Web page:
Although serum-based methods are the gold standard to assess the presence of SARS-CoV-2 antibodies, research using blood samples is difficult to implement in a geographically scattered random selection of the general population. The major barriers encountered in this context are low participation acceptance as well as high economic, logistical and time constraints related to drawing blood samples and delivering them to a lab in optimal conditions. This led us to consider an alternative method for community-based surveillance, i.e., using salivary antibody tests. Two independent studies from the US and from Belgium had shown this to be a non-invasive, scalable substitute to serology tests [16, 17]. Another study confirmed that both serum and salivary IgG antibodies to SARS-CoV-2 persisted in the majority of COVID-19 patients for at least 3 months after symptom onset [18].

During the course of our study, Belgium faced four COVID-19 waves and a steep increase in the COVID-19 vaccination rate [2]. The study objectives were adapted to the rapidly progressing dynamics of the epidemic and considered the impact of the vaccination campaign on antibody prevalence. Three research questions are tackled in the framework of this paper:

  • How did the prevalence of SARS-CoV-2 antibodies evolve during the 13-months study period in the general adult population, and independently among the vaccinated and unvaccinated people?

  • What sociodemographic and health-related characteristics associate with seropositivity, in both the vaccinated and unvaccinated people?

  • To what extent did people with a positive test result serorevert to a negative test result in a following data collection point, and what factors were associated with seroreversion?


Study design and study population

The study design has been thoroughly described in former publications [19, 20]. In brief, this is a prospective longitudinal surveillance study in which adults were selected from the Belgian National Register of residents through multistage sampling. First, all reference persons of private households were divided into strata based on region of residence, gender and age group. Households were then randomly selected in each stratum, as primary sampling units. Within a selected household, all members aged 18 years and older were eligible for participation. The inclusion criterion of the study was having an official residence in Belgium at the moment of the sampling. Living in an institution (nursing homes, prisons, religious communities or cloisters, psychiatric institutions,…) or being under 18 years were exclusion criteria. A total of 1,339 adults belonging to 634 households were invited to participate in a pilot phase of the study. Sample size calculations indicated that 1,200 individuals in each of the 3 Belgian regions (thus a total of 3,600) would be large enough to obtain regional estimates on SARS-CoV-2 seroprevalence with sufficiently high precision [19]. Based on these predictions and on the participation scheme obtained during the pilot phase, another 12,862 individuals in 7,598 households were selected to supplement the baseline data collection point. For practical reasons, invitations to participate were sent out in 3 distinct time batches within a period of 4 weeks. Because the fieldwork procedures were not modified between the pilot and supplementary baseline data collection phases, the observations gathered in these two phases were merged into a total “wave 1” dataset. This allowed to increase the power of the analysis and to assess finetuned trends in antibody seroprevalence over an expanded timeline during the first study period. Finally, the wave 1 participants who agreed to follow-up were reinvited for the wave 2 and wave 3 data collection points. People were thus contacted 3 times for the study: between 25/03/2021 and 15/06/2021 for wave 1, between 23/09/2021 and 28/10/2021 for wave 2 and between 25/01/2022 and 08/02/2022 for wave 3. Participants got access to their test results through the project website or by phone, using a code.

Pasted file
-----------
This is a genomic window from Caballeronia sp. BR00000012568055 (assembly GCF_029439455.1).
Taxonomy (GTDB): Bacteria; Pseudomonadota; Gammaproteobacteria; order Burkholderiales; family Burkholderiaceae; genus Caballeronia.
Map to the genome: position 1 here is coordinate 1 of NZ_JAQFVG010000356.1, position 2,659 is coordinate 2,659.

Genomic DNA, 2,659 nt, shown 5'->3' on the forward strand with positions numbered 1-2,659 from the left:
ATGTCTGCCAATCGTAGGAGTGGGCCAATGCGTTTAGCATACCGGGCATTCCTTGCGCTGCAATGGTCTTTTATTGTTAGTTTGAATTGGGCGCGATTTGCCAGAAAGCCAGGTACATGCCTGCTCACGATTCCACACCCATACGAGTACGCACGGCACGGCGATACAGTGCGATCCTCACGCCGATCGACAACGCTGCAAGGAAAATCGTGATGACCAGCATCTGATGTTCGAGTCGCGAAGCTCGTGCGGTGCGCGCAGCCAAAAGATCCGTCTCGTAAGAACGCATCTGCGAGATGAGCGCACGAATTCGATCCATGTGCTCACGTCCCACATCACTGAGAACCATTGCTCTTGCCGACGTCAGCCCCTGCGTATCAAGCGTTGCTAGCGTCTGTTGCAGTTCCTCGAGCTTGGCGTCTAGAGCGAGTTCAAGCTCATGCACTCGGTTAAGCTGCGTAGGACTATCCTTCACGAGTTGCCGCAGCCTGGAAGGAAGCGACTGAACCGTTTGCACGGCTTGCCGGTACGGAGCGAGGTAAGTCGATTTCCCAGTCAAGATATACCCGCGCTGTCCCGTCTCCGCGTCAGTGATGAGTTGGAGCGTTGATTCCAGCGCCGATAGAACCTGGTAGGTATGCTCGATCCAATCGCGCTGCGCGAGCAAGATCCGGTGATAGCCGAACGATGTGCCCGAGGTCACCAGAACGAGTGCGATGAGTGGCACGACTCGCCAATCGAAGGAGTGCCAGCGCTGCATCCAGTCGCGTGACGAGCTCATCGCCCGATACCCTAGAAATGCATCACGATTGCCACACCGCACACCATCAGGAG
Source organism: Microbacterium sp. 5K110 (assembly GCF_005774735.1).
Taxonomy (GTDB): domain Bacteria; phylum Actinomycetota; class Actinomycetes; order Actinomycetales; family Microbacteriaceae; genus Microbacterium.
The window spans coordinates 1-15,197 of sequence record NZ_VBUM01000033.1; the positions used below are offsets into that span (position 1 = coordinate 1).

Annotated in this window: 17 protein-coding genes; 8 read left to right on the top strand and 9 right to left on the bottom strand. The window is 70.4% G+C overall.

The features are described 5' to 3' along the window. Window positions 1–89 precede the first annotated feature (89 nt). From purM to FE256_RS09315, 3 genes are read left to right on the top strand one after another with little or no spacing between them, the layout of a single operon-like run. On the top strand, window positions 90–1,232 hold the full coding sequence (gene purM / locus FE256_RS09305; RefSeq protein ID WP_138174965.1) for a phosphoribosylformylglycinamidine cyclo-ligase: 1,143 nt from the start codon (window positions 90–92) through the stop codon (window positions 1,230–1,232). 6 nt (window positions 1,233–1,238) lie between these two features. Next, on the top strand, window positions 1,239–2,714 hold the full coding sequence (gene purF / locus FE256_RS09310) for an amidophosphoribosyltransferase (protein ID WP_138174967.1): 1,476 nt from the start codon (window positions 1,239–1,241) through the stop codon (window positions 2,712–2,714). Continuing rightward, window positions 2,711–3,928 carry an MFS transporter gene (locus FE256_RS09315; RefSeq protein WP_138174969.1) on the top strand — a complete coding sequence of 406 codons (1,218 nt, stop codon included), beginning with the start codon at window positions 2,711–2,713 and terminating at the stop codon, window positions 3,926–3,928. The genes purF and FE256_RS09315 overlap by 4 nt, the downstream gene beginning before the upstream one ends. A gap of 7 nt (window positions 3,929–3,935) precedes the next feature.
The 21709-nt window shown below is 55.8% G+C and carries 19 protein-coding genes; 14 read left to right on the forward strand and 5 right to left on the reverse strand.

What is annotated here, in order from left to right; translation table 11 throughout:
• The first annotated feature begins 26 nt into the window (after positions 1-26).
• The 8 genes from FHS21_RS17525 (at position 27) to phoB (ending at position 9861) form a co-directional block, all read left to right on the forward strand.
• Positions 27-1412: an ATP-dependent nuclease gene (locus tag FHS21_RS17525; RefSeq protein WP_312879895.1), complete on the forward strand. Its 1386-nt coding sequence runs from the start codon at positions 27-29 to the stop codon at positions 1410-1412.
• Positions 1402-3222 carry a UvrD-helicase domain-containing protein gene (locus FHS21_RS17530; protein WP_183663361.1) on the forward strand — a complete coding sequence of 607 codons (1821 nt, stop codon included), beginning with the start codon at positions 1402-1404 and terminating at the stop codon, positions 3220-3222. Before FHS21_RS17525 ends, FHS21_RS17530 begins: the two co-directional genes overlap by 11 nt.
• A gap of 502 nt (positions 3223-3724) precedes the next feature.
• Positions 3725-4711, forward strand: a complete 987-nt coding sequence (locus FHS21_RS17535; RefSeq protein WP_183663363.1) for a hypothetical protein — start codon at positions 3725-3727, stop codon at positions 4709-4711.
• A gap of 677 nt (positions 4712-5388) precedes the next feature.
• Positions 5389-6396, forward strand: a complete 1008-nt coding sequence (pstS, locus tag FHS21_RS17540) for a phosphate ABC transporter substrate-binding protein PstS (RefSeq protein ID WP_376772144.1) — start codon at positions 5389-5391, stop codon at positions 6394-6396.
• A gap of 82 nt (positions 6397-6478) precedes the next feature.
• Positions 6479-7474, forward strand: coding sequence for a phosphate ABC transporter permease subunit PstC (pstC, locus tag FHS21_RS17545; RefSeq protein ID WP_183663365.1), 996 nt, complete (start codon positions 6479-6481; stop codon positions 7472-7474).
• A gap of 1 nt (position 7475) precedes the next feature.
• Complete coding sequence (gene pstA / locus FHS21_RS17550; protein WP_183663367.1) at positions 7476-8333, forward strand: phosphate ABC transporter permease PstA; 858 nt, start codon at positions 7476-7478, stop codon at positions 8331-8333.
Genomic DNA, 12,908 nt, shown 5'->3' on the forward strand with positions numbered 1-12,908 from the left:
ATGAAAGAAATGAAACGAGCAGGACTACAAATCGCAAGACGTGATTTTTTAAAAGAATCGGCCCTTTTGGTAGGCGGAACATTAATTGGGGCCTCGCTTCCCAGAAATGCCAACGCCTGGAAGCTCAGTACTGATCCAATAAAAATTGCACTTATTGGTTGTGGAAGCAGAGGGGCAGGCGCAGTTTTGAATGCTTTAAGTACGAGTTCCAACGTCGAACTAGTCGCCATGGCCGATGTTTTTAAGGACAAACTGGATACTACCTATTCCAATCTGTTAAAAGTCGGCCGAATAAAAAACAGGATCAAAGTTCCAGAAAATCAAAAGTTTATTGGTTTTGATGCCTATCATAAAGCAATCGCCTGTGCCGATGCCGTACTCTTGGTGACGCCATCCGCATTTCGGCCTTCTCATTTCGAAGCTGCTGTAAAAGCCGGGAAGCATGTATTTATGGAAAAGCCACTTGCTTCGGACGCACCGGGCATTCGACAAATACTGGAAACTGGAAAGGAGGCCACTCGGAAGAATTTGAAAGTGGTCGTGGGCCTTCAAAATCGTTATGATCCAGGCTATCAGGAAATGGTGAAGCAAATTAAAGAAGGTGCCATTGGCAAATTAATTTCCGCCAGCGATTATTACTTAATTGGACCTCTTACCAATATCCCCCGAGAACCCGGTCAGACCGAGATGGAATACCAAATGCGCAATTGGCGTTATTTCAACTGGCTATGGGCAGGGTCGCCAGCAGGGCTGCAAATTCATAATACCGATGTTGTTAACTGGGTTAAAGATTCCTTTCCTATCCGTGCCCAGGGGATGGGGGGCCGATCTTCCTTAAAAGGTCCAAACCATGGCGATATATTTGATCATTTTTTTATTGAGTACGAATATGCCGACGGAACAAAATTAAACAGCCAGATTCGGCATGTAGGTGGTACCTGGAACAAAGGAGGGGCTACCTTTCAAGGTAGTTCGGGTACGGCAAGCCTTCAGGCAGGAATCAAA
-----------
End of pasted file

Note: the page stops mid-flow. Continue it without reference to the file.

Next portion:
Data collection

Saliva samples were obtained from the participants through self-collection. People selected for the study received an invitation letter, two consent forms, an Oracol® tube (Malvern Medical Developments Ltd) for collecting saliva, a user’s guide (including an online video) on how to proceed and how to obtain their test result, a survey questionnaire (paper or online) and a prepaid return envelope. A third trusted party (Statbel, the national office of statistics) detained the participants’ names and addresses for sending out the follow-up invitations and survey material. The following topics were included in the questionnaires based on their potential association with COVID-19 antibody status: (1) sociodemographic information, (2) presence of chronic diseases, (3) occupational status, (4) financial situation, (5) access to health care services, (6) mental health, (7) social contacts, (8) lifestyle, (9) possible contact with SARS-CoV-2 virus and consequences, (10) adherence to policy measures, (11) vaccination status, and (12) attitude towards vaccination. A selection of relevant topics was considered for this study. Data were collected from 29th March 2021 until 25th April 2022.

Assessment of outcome variables